Sunday, October 5

The Horrors - 'Shadazz'.

'The world hasn't seen them for a couple of years...' - it's the introduction to the live Suicide B-side rather than The Horrors' offering, but it applies equally to the latest single from everyone's favourite NME cover stars of 2006. After a long wait, and with surprisingly little fanfare, The Horrors have released their latest single. It's the first in a series of EPs by various artists on the Blast First Petite label paying tribute to Suicide, the New York no-wave originators whose Alan Vega apparently turns 70 this year. Future releases are due to feature Suicide contemporary Lydia Lunch, Bruce Springsteen (who'd have thought?), Liars, Effi Briest, and S.C.U.M (with their cover of 'Wild in Blue'), but this, the first, will be the most exciting to those who've been waiting with bated breath to find out what The Horrors sound like after a year spent immersing themselves in experimental electronics.

The clues were all there: the collaborations with S.C.U.M and Ulterior, the Set Up Club, Spider and the Flies... The 'Shadazz' cover sounds a lot more like the esoteric instrumental piece 'Gil Sleeping' than any other track on their Strange House debut. A dub bass groove and solid drumbeat form a spine for some barely-there distorted slide guitar and a shower of flickering synthesizer noises, but overall this is firm Suicide territory: dark and eerily catchy, but above all as minimal as possible. Faris Badwan's screaming days are over: the frontman is cool and snarling, taking an uncanny angle on Alan Vega's restrained ferocity while firmly retaining his own voice. Whether they'll keep that up when we hear their own work is another matter, but for now there are more shrieks from Vega on the B-side (unreleased Suicide track 'Radiation') than on Badwan's 'Shadazz' vocal line.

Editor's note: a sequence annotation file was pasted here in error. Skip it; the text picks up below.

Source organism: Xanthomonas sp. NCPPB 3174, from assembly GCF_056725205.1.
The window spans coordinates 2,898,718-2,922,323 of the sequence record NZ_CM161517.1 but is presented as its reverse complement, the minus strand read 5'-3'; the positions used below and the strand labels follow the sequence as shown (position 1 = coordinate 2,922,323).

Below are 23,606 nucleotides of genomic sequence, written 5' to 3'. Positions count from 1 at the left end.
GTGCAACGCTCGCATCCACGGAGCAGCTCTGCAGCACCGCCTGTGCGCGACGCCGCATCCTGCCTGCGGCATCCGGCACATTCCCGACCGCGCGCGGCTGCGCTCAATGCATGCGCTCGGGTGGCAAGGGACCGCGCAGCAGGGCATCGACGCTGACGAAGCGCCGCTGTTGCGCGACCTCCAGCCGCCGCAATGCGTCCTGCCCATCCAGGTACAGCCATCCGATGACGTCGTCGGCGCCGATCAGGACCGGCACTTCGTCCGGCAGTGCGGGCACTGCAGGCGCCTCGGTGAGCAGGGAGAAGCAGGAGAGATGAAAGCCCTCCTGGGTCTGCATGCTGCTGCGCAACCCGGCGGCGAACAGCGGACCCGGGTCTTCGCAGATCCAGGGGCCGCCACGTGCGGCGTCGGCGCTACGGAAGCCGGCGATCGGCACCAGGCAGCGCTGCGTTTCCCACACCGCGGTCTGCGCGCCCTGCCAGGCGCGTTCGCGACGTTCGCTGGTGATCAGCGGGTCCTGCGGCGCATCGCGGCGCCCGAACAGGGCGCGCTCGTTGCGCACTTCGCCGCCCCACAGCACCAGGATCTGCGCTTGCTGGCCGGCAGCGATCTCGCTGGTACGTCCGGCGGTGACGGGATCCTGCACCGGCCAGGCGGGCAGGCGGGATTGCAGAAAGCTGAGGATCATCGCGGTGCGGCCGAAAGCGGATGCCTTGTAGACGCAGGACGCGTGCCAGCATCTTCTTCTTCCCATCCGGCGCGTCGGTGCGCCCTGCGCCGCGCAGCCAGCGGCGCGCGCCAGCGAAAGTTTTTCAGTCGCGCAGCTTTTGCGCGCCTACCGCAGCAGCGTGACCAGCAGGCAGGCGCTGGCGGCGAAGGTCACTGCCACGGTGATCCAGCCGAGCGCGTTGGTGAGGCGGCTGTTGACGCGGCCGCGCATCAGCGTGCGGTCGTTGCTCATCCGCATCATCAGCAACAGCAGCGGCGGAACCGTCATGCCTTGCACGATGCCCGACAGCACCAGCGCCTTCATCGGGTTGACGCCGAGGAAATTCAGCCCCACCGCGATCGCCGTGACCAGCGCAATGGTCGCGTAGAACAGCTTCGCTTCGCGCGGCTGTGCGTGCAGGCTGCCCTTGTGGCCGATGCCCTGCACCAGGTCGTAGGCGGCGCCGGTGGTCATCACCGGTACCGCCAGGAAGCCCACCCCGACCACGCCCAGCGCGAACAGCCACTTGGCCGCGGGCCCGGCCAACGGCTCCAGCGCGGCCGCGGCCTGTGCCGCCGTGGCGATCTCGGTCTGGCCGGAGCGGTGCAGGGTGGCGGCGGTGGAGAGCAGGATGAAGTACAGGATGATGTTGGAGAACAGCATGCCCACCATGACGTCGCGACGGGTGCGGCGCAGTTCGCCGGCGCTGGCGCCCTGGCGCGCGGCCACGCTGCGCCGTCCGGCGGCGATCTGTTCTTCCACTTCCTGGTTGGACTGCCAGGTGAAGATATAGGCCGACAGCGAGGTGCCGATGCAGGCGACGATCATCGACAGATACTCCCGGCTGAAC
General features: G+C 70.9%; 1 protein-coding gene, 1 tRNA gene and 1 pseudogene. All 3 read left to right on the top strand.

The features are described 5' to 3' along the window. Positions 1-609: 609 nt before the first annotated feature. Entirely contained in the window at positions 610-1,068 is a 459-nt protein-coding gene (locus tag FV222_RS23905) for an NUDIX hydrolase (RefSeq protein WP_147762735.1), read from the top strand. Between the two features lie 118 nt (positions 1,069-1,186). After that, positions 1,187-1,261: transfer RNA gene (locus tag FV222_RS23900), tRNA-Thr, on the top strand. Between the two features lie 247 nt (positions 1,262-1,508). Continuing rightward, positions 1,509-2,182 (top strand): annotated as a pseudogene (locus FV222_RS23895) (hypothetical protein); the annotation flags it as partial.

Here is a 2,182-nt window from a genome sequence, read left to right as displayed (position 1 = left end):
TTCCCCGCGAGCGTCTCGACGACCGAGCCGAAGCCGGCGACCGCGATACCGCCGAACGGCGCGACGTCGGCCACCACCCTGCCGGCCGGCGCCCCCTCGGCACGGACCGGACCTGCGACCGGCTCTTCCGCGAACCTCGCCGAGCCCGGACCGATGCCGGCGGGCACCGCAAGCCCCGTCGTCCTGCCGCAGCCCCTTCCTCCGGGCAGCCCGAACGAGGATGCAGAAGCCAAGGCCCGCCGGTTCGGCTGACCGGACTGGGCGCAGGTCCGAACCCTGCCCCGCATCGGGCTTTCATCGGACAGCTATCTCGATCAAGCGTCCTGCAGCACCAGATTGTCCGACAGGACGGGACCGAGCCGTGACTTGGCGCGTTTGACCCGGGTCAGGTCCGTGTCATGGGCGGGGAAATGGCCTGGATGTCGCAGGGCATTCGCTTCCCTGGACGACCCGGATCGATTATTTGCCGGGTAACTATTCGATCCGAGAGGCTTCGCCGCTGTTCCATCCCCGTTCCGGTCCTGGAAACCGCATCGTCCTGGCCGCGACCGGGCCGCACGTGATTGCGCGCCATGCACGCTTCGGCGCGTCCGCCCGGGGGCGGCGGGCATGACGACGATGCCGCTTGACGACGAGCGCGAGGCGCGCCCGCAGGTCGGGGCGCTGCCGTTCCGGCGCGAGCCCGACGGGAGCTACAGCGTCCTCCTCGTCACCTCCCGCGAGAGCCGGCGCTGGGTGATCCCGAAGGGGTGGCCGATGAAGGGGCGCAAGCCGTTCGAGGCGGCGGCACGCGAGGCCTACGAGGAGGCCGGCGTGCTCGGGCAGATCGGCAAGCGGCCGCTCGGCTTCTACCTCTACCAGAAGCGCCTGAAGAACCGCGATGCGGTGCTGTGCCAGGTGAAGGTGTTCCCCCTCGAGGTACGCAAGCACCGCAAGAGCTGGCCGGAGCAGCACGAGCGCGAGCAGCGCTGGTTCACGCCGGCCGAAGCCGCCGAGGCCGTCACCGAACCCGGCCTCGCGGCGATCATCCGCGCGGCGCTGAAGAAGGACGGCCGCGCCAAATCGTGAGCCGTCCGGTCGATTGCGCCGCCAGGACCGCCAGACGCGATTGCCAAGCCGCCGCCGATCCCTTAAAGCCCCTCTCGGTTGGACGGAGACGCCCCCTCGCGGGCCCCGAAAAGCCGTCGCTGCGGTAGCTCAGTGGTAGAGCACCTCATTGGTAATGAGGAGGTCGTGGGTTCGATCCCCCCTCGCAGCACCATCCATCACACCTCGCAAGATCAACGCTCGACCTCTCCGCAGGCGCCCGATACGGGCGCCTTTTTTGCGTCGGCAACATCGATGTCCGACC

A special mention is due for Nik Void's 'Rocket U.S.A.' cover, the second B-side track, which combines laconic Flying Lizards vocals with a great pulsing synth line and provides a good reminder of Suicide's influence on every single dance act since the late seventies, but all in all that and 'Radiation' are just further incentives to find out for yourself what The Horrors are up to, and to get a taster of their new sound (due in album form in the new year). They're in the process of casting off their immature garage rock sound and looking forward to new territory: 'Count In Fives' this isn't, but that can only be a good thing at this stage.

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